At the moment, the Trumpian trade war appears to be on. And I’ve been getting some questions from readers about how this is possible. Congress, after all, hasn’t voted to back out of our trade agreements, and one suspects that it wouldn’t even if Trump asked for such legislation: to all appearances, a lot of Republicans are pretty much OK with the near-certainty that he colluded with a hostile foreign power and is currently obstructing justice, but policy actions that might strand and devalue a lot of corporate assets are something else entirely.
So how does Trump have the authority to do this? And what are the consequences for the world? It seems to me that this might be a good time to write down a brief, non-scholarly primer on how the trading system – and U.S. trade policy within that system – work.
The key thing you need to understand about trade policy is that the Econ 101 case for free trade plays very little role in actual policy, certainly in trade negotiations. That’s not because policymakers either reject that case or fail to understand it; some do, some don’t, but either way it doesn’t make that much difference. (In fairness, there’s an academic literature arguing that the underlying economics matter more than I’m suggesting, work that I consider admirable but unpersuasive.)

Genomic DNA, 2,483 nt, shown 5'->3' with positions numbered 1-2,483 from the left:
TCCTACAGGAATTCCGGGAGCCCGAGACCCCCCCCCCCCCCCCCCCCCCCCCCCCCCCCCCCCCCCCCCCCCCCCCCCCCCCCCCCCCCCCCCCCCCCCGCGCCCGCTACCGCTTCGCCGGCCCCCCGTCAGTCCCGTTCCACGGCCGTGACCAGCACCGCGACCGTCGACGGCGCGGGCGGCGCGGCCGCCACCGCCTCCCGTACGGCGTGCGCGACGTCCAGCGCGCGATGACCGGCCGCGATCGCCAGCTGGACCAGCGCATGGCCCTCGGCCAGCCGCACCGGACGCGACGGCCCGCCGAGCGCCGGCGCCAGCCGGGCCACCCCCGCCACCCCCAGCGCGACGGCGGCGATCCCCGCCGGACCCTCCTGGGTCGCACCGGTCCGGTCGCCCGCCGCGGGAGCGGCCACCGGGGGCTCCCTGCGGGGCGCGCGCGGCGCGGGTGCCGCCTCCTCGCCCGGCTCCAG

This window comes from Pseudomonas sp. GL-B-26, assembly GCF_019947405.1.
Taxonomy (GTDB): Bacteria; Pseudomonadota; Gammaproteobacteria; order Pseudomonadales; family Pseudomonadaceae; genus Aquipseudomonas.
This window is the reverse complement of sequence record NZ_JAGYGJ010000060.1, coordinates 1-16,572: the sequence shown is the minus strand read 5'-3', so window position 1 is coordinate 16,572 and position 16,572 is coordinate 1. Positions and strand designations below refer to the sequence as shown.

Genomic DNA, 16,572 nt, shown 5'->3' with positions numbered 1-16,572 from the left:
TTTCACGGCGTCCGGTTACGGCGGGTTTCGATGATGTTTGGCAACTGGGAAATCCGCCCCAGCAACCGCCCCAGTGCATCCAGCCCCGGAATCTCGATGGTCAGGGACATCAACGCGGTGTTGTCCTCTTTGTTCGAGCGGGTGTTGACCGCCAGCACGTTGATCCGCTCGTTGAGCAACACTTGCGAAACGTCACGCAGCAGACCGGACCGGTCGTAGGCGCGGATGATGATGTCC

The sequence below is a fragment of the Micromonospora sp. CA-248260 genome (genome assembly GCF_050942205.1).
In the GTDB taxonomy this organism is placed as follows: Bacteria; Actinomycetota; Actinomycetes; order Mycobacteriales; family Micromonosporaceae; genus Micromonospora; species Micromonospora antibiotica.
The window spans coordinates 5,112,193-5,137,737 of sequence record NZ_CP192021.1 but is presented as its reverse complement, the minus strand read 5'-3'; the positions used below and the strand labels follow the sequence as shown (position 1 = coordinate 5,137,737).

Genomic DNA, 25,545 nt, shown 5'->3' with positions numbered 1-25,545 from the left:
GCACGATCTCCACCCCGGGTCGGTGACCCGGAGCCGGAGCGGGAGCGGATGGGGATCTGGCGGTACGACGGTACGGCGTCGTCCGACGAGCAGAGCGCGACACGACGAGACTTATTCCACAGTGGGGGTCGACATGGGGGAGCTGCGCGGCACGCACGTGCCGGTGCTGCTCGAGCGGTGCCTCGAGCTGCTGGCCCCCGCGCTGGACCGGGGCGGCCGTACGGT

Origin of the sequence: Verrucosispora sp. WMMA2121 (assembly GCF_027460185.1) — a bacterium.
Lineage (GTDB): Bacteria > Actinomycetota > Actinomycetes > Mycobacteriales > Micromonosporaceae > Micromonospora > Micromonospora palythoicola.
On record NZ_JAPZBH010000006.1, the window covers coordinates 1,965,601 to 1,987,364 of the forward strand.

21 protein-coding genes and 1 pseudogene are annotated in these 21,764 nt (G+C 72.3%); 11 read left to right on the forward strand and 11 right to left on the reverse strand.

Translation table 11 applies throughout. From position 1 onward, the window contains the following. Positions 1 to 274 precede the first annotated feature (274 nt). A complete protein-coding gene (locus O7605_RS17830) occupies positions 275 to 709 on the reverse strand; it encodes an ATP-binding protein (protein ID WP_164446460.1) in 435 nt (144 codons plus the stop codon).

True, for the past 80 years the U.S. has sought to make trade gradually freer; this reflected in part the (very) indirect influence of economic theory, in part the belief that closer economic integration was good for peace and the free world alliance. But the process by which trade liberalization was sought was all about political realism rather than abstract ideals.
Yes, and, here are the two top comments I endorsed. Note that Mr R. Law is the source of the post before this by John Brennan, CIA director to four presidents. He warns that Trump is a treat to democracy and freedom.